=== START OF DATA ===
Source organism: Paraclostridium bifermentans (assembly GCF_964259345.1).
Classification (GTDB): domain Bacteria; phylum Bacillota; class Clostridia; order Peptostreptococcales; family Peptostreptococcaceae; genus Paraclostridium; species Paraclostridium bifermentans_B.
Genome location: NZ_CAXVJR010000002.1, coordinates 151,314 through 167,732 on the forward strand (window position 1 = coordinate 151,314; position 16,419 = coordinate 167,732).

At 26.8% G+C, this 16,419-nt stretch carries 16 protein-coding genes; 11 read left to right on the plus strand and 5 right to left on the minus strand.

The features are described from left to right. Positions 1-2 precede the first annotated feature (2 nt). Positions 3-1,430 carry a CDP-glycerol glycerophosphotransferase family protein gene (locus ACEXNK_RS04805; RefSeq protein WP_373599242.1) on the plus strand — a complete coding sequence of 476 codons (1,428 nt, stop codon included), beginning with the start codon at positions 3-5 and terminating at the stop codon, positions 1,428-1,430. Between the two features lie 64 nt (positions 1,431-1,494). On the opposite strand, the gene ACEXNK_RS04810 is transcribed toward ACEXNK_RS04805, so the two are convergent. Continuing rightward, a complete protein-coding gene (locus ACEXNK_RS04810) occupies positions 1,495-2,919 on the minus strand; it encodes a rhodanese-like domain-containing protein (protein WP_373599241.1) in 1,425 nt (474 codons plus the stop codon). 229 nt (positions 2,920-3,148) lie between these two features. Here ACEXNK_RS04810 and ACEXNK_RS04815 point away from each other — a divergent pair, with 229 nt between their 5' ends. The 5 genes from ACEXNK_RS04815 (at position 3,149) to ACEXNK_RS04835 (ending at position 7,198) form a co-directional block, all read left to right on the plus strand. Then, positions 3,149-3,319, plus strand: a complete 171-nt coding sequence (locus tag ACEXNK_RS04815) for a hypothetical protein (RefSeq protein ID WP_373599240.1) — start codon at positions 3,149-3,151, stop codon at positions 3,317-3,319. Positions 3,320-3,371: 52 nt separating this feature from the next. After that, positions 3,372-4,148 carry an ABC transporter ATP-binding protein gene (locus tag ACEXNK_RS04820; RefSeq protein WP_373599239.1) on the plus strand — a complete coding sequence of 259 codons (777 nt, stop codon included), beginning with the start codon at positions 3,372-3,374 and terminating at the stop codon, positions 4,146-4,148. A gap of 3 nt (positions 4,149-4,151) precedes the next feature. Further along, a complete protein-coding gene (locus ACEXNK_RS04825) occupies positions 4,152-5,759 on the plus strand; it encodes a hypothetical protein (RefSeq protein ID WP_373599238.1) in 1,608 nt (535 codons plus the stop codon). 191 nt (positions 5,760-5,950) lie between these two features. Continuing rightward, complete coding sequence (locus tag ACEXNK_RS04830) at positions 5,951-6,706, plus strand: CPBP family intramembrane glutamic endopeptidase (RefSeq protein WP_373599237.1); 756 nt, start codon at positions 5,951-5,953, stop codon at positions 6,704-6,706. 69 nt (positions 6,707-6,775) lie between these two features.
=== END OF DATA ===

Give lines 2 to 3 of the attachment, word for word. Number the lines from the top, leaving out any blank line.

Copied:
Classification (GTDB): domain Bacteria; phylum Bacillota; class Clostridia; order Peptostreptococcales; family Peptostreptococcaceae; genus Paraclostridium; species Paraclostridium bifermentans_B.
Genome location: NZ_CAXVJR010000002.1, coordinates 151,314 through 167,732 on the forward strand (window position 1 = coordinate 151,314; position 16,419 = coordinate 167,732).